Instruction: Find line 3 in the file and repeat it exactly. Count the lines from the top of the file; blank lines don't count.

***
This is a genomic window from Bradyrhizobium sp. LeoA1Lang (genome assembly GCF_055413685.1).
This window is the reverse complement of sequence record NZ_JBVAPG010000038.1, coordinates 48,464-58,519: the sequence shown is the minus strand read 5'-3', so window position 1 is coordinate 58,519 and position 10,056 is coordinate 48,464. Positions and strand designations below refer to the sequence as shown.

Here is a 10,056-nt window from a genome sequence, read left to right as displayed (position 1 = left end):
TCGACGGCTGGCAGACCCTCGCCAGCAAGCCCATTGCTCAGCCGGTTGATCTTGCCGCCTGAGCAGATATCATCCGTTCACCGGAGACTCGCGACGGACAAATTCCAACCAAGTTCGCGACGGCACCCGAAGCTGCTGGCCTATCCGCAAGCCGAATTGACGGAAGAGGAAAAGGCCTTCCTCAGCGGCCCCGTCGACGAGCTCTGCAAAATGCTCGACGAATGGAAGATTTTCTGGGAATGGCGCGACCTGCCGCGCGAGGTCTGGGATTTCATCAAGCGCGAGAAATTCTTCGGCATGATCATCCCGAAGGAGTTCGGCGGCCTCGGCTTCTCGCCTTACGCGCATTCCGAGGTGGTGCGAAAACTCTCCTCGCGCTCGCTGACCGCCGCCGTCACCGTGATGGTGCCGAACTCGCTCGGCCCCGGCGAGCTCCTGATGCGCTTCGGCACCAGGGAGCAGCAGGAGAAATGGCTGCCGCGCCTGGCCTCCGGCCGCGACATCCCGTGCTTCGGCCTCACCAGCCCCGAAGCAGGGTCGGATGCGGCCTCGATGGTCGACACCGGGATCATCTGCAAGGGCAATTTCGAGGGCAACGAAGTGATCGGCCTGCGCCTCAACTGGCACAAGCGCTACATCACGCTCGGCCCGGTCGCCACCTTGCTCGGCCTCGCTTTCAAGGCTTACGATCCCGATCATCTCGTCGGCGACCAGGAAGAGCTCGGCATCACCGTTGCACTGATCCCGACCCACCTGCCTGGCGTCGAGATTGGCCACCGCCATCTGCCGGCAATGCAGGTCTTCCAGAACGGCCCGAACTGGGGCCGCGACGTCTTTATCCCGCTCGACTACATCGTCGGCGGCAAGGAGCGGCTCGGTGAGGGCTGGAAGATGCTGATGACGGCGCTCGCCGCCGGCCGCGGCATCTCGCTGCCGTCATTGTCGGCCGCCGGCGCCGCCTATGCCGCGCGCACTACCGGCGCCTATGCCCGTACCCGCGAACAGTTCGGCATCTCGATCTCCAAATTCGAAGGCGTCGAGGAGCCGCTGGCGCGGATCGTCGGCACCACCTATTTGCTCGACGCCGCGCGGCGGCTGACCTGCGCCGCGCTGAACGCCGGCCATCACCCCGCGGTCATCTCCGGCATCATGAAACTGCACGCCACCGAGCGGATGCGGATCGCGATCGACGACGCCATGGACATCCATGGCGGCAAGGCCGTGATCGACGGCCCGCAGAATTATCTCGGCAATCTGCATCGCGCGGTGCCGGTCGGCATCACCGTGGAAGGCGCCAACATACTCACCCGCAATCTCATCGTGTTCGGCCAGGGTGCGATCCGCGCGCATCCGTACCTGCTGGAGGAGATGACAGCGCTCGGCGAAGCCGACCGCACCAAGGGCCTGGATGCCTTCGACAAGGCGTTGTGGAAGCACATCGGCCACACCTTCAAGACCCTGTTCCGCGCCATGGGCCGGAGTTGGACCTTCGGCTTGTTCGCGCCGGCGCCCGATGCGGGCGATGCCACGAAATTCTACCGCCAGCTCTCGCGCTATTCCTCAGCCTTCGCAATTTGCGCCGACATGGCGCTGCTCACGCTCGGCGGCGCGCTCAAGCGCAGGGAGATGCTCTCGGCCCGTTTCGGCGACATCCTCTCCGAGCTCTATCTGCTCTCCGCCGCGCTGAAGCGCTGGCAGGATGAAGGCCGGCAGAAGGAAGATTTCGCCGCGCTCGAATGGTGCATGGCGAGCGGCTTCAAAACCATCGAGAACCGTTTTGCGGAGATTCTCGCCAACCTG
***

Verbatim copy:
Here is a 10,056-nt window from a genome sequence, read left to right as displayed (position 1 = left end):